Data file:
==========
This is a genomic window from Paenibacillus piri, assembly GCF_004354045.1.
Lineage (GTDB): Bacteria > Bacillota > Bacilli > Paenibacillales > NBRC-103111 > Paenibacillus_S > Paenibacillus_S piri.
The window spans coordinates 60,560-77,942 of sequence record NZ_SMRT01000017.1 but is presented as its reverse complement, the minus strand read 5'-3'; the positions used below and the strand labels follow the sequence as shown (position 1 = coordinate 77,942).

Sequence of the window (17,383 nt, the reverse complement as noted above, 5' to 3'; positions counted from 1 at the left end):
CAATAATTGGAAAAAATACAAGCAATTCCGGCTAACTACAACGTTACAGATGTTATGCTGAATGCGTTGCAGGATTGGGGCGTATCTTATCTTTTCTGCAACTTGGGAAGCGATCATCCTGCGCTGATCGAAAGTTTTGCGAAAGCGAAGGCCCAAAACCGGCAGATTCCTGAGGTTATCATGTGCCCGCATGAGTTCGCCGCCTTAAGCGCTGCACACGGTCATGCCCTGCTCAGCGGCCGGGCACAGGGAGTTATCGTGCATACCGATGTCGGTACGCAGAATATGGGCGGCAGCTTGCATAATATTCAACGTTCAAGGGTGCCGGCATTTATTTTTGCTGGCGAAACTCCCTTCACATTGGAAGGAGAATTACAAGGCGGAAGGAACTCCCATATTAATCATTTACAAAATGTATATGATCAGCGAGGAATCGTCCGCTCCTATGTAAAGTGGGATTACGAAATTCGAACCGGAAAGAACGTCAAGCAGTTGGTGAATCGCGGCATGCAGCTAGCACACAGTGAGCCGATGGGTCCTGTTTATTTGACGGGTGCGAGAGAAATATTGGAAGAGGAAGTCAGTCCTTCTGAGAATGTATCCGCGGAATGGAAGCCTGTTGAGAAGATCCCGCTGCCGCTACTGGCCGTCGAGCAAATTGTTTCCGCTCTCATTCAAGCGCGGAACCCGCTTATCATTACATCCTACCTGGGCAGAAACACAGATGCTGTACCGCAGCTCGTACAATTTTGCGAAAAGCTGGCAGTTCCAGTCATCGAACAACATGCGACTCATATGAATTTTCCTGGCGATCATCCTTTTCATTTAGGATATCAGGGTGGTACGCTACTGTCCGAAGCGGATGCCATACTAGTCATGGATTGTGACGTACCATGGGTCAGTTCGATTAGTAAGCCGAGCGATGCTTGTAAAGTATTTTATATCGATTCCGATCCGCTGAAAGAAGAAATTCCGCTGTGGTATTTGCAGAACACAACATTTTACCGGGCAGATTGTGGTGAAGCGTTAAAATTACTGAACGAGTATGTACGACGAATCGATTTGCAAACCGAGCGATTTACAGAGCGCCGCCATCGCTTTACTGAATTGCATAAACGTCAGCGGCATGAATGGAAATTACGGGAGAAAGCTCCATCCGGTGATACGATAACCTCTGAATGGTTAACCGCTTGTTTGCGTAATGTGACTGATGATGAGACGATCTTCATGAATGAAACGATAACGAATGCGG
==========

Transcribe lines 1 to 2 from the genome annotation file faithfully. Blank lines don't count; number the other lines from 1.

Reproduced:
This is a genomic window from Paenibacillus piri, assembly GCF_004354045.1.
Lineage (GTDB): Bacteria > Bacillota > Bacilli > Paenibacillales > NBRC-103111 > Paenibacillus_S > Paenibacillus_S piri.